My free digital publication chronicling the creation of Alice Sabo’s cover art has been updated.
The newly revised edition of The Art of A Changed World, and now includes the artwork for Alice’s recent books, Shattered Landing, Willow’s Run and Entangled, alongside the creative process behind each cover.
Click the cover image below to download The Art of A Changed World (revised edition) in PDF format.
Gardens of Earth by Mark Iles is the first book of The Sundering Chronicles, coming soon from Elsewhen Press.
Elsewhen contacted me to illustrate the cover, as they knew it would be a good match for my style, having worked together on several previous occasions. Gardens of Earth literally spans several genres – the story tackles alien war, a future that may be considered either dystopian or utopian, a protagonist dealing with personal demons, the remnants of Earth’s inhabitants now living in a sparse society under the watchful eye of the strange plant-like Spooks, and returning human colonists intent on reclaiming the Earth.
While you might primarily consider Gardens of Earth to be a science fiction novel, elements of myth and magic fantasy are also present. So how do you represent all this in a single cover image?
You don’t even try! A cluttered book cover with too many elements fighting for attention never looks good. We knew this of course, so the challenge for this cover was to come up with an image that would set an overall tone for the book and draw the reader in via a single snapshot.
An email conversation between myself, Mark and Elsewhen resulted in a couple of concepts being discussed. The first was the view of a greener Earth with some of the Spooks closing in. We also looked at the idea of our protagonist and female humanoid companion staring out over a vista of forestry and simple human settlements, again with the Spooks looming on the horizon.
I worked up rough sketches for both, and we agreed the version showing the two figures was the right approach – however Mark wanted to see a city backdrop rather than forestry. Cityscapes have long been a recurring theme in my artwork, so it was a concept I was immediately comfortable with.
Mark had also gone over some specific, minor details – such as the insigia we see on the female’s left shoulder or the pilot’s commando knife at thigh level. Their coveralls were also to be dark green, which for me, set the colour palette for the overall scene. I wanted some atmospheric, hazy light that could be either sunset or sunrise, and chose a palette of turquoise through to yellow – the green tones in between also linked back to the greener world featured in parts of the story.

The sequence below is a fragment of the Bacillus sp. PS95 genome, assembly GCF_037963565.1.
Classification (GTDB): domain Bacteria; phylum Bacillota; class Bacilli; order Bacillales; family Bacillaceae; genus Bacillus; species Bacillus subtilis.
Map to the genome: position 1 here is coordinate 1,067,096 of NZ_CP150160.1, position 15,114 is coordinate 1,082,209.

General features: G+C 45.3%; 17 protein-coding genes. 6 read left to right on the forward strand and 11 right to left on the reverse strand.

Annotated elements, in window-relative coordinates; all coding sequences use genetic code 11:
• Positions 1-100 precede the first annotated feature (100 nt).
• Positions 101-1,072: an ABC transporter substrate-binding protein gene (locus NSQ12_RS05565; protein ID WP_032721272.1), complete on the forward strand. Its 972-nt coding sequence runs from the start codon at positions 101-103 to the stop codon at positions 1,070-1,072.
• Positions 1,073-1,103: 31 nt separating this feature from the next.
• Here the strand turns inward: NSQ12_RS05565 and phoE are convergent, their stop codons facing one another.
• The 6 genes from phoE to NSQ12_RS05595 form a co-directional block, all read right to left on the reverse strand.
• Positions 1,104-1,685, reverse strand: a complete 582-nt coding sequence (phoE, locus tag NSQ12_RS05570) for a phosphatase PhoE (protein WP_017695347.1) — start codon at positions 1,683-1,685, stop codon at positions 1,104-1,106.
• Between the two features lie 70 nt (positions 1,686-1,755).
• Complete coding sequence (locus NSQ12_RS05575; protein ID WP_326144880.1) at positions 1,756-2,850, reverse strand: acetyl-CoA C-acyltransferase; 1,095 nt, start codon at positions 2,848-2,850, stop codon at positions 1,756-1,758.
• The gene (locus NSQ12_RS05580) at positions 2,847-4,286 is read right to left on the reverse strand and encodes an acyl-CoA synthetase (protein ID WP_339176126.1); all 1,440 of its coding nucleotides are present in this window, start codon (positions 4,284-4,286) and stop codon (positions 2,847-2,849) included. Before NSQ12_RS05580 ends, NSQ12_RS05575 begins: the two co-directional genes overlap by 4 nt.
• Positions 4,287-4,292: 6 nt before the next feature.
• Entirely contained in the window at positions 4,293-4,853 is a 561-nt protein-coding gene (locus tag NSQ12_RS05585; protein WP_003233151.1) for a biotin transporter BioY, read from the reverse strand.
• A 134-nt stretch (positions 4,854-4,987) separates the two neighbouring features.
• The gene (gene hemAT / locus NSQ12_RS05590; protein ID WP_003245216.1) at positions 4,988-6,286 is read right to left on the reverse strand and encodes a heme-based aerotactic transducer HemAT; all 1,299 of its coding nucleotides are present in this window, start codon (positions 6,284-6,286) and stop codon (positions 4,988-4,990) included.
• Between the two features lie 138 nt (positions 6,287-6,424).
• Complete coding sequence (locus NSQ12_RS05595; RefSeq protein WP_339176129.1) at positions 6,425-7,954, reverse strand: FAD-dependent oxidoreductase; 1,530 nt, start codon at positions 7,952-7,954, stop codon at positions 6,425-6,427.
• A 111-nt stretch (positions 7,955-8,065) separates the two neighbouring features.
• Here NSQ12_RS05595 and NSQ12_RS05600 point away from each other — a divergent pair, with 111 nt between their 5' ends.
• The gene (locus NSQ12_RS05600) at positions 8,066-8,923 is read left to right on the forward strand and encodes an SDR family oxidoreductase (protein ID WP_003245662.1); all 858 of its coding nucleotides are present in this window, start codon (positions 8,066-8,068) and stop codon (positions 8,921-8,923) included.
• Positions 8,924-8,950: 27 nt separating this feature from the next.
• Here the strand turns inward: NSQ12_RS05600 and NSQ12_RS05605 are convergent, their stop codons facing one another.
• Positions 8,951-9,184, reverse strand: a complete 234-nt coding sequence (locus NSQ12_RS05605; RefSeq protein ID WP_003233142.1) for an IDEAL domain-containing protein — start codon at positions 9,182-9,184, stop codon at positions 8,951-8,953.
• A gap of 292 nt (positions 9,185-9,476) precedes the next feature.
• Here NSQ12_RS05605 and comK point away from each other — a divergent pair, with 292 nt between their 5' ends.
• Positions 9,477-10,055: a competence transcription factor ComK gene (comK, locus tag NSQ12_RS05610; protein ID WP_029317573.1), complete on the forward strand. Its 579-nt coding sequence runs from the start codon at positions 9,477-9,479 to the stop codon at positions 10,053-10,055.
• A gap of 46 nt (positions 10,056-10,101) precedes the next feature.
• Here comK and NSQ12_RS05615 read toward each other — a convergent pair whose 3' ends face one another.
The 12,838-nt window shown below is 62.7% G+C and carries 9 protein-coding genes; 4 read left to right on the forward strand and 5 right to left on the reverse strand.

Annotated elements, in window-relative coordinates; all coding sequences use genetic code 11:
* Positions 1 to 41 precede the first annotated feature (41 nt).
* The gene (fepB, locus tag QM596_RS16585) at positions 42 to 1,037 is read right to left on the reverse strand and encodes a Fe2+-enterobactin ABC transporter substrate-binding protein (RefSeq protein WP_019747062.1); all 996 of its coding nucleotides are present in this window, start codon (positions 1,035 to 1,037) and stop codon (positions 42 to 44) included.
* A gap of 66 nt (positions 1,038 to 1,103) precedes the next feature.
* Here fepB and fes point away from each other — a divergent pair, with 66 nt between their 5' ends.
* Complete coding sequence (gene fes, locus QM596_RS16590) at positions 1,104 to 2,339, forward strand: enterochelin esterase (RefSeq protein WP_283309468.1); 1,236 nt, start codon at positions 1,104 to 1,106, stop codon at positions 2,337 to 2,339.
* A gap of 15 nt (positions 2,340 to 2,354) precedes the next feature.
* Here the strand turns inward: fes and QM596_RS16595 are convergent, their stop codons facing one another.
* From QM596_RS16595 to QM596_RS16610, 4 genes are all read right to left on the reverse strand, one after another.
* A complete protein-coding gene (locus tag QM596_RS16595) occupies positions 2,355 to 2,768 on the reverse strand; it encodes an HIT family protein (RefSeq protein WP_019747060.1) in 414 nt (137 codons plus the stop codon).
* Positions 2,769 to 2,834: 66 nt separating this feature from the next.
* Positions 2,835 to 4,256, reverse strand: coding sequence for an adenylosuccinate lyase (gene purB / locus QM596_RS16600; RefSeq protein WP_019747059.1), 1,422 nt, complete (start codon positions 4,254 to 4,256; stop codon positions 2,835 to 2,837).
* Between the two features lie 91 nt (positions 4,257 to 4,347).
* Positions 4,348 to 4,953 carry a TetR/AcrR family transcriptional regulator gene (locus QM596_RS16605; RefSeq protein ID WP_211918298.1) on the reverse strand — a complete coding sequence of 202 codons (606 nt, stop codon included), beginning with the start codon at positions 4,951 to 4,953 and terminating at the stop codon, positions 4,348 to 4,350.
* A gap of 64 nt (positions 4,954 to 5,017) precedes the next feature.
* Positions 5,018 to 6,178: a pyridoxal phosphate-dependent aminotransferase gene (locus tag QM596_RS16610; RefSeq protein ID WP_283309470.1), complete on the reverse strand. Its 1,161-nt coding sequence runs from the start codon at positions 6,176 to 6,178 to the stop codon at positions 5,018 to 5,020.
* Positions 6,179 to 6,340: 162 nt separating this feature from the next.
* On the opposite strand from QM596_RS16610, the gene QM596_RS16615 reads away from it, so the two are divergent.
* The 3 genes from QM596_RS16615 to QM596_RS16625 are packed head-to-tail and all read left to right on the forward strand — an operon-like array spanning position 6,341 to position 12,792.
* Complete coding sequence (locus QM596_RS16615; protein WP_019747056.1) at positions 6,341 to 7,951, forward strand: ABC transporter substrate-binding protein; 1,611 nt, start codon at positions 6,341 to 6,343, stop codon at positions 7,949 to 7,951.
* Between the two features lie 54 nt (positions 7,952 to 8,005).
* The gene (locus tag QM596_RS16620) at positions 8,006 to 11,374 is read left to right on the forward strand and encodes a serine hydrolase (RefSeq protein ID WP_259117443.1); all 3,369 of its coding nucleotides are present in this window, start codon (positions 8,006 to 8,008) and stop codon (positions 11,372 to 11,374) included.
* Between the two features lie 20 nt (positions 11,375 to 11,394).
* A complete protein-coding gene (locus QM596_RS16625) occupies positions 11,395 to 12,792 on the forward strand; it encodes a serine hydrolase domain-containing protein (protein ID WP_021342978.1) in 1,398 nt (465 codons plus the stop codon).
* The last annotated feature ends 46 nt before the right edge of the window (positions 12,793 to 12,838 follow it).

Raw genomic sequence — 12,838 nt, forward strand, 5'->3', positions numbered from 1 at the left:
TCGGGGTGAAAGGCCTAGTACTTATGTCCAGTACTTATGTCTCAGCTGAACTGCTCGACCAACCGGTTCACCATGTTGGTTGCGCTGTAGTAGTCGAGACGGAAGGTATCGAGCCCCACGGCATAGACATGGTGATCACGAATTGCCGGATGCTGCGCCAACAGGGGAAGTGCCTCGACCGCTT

The team at Elsewhen had already chosen a typeface for the series, so we worked together to agree on the most effective layout. I suggested having the title in a dark blue to contrast the illustration but also match the darkest colours present – this little touch glued it all together. My original illustration extended beyond the cover format, so we were able to extend it around the spine and on to the back of the book.
Gardens of Earth is available to pre-order as an eBook on 6th August, and will be out in paperback in October. Keep an eye on the Elsewhen Press website or social media pages for further details!
It is now over a month since the release of Chiaroscuro, and in that time, Here and Now and Berlin Stratum have had radio airplay, and Comfort Zone is included on the recent free compilation album, A Journey to a Time or Place.
However back to the album itself, here is a brief insight into my thoughts and inspirations behind each track.
BerlinStratum Everywhere you look in Berlin, there are layers of history, and you can feel that in the atmosphere of the city. But there’s also a modernism and sense of progression. I wanted to capture these contrasting moods in the music. There’s also the city’s musical heritage – my particular interest being Bowie’s time there in the late 70s. This all came together in a nostalgic and melancholic, yet dynamic track.